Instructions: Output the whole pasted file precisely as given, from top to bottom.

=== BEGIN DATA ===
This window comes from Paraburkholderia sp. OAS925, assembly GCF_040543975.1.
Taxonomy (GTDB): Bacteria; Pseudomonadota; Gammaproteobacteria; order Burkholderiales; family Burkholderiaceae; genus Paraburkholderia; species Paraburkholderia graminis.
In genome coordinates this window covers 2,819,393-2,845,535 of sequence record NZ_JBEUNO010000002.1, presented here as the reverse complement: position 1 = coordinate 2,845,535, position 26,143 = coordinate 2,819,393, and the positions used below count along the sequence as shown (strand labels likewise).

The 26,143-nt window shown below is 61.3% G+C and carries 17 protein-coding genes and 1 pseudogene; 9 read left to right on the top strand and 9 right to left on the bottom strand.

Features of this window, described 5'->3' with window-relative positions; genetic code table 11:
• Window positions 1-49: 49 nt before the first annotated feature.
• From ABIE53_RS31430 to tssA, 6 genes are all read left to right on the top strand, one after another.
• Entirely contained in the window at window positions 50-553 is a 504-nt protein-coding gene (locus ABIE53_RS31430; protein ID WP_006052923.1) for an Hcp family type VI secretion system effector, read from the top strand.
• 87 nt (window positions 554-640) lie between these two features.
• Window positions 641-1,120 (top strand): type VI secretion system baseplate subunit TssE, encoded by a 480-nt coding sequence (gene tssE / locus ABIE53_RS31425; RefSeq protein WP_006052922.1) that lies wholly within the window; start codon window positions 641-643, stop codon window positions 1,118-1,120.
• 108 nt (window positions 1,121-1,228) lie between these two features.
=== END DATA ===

This window comes from Paraburkholderia sp. OAS925, assembly GCF_040543975.1.
Taxonomy (GTDB): Bacteria; Pseudomonadota; Gammaproteobacteria; order Burkholderiales; family Burkholderiaceae; genus Paraburkholderia; species Paraburkholderia graminis.
In genome coordinates this window covers 2,819,393-2,845,535 of sequence record NZ_JBEUNO010000002.1, presented here as the reverse complement: position 1 = coordinate 2,845,535, position 26,143 = coordinate 2,819,393, and the positions used below count along the sequence as shown (strand labels likewise).

The 26,143-nt window shown below is 61.3% G+C and carries 17 protein-coding genes and 1 pseudogene; 9 read left to right on the top strand and 9 right to left on the bottom strand.

Features of this window, described 5'->3' with window-relative positions; genetic code table 11:
• Window positions 1-49: 49 nt before the first annotated feature.
• From ABIE53_RS31430 to tssA, 6 genes are all read left to right on the top strand, one after another.
• Entirely contained in the window at window positions 50-553 is a 504-nt protein-coding gene (locus ABIE53_RS31430; protein ID WP_006052923.1) for an Hcp family type VI secretion system effector, read from the top strand.
• 87 nt (window positions 554-640) lie between these two features.
• Window positions 641-1,120 (top strand): type VI secretion system baseplate subunit TssE, encoded by a 480-nt coding sequence (gene tssE / locus ABIE53_RS31425; RefSeq protein WP_006052922.1) that lies wholly within the window; start codon window positions 641-643, stop codon window positions 1,118-1,120.
• 108 nt (window positions 1,121-1,228) lie between these two features.